Coming to terms with the truthWherever one goes, military rule is a flop [Archives:2007/1102/Opinion]

November 12 2007

The recent events in Pakistan and history has shown that for all intents and purposes, whenever the military decides to take over the reigns of authority in any country, they are doomed to a successive streak of failures that eventually turns their rule into a chaotic unsystematic means of running the affairs of state. If one is to refer to the historical background of military rule, one is bound to detect a clear pattern of states that eventually face degradation, misuse of authority, abuse of natural and material resources, the misapplication of law, the pilferage of public assets, the rise of public apathy and the loss of access to all the avenues of public participation in all forms of political and social interaction.

If one recalls, the introduction of military rule began with the glory inspired imperial rule that topped the long span of military adventures by the Roman General Julius Caesar, just a few decades before the Nativity of Christ (Peace and Blessings of Allah be Upon Him). That was indeed be a quick indication of the folly of military rule, for that move was enough to bring about the collapse of the Roman Empire, just when the military (albeit under the control of a civilian government) brought Rome to the height of its glory.

A more recent takeover by the military also brought France, during the Napoleonic era, from one misadventure to another, eventually compromising the role of France as an effective world power in the early decades of the 19th Century, and its leadership as a promoter of democratic ideals.

Even more recently than that we have the takeover of the Japanese Government by General Togo and his ambitious staff of imperial maniacs, who compromised the shining example that Japan was to many of the world's impoverished and backward nations that thought there was no way to achieve progress and catch up with the advances then (1850s), which would cause them to be at par with the hungry imperialist crazed nations of Europe and its younger offspring across the Pacific, the United States. Japan then embarked on the only way possible for progress to be achieved. The once feudal state of Japan, with its oppressive Shogun regime quickly adopted a democratic government and within a half a century was able to militarily beat Czarist Russia forcing the latter to sell Alaska to the United States for a meager US $ 5,000,000 so it can meet the cost of confronting the mighty power of Japan, which it did not anyway.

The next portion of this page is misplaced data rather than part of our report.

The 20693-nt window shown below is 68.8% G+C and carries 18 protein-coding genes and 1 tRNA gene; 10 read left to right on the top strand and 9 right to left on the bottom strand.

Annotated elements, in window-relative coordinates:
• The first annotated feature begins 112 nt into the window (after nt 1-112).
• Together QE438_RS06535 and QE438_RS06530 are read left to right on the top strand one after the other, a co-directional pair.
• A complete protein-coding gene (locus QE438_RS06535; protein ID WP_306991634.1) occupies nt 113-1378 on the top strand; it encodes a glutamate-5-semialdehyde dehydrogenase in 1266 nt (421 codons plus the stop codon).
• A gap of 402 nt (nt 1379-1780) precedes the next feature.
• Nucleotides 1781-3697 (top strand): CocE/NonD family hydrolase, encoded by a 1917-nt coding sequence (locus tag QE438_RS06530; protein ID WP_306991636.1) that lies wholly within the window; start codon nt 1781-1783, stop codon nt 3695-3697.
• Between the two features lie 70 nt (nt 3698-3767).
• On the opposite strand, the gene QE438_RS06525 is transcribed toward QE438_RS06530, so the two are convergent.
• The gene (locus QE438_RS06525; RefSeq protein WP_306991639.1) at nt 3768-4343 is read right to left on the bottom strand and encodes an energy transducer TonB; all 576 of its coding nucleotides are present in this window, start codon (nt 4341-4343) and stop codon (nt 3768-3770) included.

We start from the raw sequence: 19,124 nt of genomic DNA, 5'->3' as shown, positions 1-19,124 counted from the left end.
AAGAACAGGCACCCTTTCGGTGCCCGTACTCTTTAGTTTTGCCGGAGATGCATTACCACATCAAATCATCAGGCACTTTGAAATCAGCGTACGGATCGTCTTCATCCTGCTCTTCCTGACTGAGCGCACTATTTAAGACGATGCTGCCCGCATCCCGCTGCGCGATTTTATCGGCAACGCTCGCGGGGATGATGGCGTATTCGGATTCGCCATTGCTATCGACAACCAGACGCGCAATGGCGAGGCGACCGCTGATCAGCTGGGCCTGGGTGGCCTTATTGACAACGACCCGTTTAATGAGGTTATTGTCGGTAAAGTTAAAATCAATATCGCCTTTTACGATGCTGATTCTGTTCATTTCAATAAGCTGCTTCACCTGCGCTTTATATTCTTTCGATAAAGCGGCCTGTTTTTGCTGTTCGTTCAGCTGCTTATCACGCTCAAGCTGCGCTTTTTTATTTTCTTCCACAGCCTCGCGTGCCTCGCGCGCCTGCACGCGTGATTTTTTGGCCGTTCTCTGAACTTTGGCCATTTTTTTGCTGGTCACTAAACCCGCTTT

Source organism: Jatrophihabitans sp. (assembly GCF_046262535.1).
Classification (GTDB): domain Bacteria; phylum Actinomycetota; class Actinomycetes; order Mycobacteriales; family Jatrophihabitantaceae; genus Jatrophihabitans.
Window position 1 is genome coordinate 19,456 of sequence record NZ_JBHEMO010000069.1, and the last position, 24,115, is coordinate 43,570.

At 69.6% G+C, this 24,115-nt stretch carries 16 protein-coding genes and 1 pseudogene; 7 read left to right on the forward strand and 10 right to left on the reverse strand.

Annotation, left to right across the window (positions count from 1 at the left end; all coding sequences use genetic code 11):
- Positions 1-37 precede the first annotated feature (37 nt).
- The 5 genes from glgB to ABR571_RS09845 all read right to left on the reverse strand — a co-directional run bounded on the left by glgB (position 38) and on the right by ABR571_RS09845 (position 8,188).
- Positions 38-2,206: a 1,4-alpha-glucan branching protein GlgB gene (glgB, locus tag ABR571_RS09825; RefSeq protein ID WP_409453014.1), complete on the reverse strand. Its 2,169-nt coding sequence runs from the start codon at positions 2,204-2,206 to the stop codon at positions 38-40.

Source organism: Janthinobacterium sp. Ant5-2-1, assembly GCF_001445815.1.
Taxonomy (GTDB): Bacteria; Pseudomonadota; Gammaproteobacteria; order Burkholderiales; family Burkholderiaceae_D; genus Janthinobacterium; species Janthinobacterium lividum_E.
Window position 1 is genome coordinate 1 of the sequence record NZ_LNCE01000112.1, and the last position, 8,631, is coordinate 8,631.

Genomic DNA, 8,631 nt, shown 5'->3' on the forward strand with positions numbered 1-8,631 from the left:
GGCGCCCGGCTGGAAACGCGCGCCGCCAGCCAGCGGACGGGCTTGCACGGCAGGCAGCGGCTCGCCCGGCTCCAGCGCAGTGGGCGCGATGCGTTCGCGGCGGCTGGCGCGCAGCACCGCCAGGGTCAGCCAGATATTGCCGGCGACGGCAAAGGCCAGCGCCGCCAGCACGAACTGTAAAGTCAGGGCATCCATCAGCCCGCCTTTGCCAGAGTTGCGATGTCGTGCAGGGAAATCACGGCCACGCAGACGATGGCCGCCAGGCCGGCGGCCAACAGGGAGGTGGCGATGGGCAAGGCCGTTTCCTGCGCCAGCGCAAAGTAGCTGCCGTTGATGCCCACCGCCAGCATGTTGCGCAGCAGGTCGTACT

In our times, there are so many examples of failure of military rule spanning the length and breadth of our home planet Earth, especially those countries that had hopes of rising stardom amongst the club of advanced nations, economically and socially. To speak of matters closer to home, one recalls how Egypt once promised to be a shining beacon of Arab and Islamic culture and social cohesion, until the Generals ended the hope of millions of enlightened Arabs and Moslems, who had hoped that the beacon's light would come their way soon. The Generals of the Nasser Regime ended that dream within a decade of confusion and useless play of the emotions of the masses, which shattered all the looming signs of progress that the regime of the Khedives of Egypt seemed to display far better than their autocratic successors, who introduced excessive state sponsored torture and rule by terror in a society that had once symbolized the hopes of so many of their blood and religious brothers throughout the world.

To come even closer to home, we have the Sudan and then our dear Republic of Yemen. In the former, thanks to prodding by regional “financial”” powers